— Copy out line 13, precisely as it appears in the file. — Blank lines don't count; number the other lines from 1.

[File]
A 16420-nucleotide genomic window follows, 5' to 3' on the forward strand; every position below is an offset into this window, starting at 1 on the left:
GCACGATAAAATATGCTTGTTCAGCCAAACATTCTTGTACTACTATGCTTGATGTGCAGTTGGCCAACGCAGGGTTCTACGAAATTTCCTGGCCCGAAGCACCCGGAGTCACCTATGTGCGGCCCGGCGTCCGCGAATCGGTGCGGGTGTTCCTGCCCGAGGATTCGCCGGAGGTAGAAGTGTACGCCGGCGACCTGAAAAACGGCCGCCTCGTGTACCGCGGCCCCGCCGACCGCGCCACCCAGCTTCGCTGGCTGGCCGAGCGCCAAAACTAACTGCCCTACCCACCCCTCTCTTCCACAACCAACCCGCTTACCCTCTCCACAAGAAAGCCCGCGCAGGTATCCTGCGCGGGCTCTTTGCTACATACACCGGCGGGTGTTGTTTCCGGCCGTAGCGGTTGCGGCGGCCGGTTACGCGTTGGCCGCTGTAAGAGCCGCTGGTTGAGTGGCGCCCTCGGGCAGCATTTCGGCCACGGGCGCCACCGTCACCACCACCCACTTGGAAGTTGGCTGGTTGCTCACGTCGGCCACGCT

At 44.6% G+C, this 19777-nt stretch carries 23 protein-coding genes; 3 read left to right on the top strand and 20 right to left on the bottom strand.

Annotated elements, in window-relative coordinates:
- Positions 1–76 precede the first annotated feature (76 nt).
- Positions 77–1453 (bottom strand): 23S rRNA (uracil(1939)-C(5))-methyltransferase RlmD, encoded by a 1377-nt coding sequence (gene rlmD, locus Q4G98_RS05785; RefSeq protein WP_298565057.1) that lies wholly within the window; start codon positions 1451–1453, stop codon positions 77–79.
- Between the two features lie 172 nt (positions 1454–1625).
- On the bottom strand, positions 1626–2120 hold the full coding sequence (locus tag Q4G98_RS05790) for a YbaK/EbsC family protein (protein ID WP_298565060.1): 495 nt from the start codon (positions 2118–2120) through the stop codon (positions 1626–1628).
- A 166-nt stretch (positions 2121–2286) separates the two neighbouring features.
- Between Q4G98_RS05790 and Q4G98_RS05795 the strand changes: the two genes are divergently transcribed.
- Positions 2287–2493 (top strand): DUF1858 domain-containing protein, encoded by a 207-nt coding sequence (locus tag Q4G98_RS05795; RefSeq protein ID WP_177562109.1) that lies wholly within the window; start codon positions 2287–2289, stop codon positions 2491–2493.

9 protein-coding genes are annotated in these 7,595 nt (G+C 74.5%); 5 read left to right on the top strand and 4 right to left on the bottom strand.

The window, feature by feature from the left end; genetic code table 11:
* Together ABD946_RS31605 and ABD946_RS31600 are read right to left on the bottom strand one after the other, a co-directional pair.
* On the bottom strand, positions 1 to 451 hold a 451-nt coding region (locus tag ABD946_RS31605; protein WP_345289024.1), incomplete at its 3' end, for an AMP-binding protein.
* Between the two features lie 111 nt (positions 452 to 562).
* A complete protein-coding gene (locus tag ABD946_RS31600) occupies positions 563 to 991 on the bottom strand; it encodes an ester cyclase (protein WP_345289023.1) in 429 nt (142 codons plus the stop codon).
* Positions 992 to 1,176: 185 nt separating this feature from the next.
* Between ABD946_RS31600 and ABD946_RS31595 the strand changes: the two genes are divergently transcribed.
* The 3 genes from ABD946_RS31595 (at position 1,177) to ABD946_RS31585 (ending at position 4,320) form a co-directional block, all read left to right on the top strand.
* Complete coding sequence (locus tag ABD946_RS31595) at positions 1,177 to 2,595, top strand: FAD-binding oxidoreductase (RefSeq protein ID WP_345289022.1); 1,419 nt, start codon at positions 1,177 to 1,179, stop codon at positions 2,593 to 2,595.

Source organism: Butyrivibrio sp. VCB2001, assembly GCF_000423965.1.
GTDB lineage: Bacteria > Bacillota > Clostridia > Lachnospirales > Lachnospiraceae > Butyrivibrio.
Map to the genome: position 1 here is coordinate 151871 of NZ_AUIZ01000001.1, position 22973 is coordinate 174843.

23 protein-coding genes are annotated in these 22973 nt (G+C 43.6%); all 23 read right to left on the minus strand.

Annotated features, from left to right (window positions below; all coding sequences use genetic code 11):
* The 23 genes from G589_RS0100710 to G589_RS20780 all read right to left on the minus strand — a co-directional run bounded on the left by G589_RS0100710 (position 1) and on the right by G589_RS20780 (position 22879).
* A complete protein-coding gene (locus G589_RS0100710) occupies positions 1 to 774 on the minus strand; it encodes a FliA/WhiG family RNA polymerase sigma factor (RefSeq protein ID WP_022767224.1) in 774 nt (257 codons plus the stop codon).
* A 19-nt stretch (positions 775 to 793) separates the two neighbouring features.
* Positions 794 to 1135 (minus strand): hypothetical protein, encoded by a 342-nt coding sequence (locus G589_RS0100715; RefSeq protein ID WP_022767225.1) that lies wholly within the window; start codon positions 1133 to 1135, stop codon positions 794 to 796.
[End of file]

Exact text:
The window, feature by feature from the left end; genetic code table 11: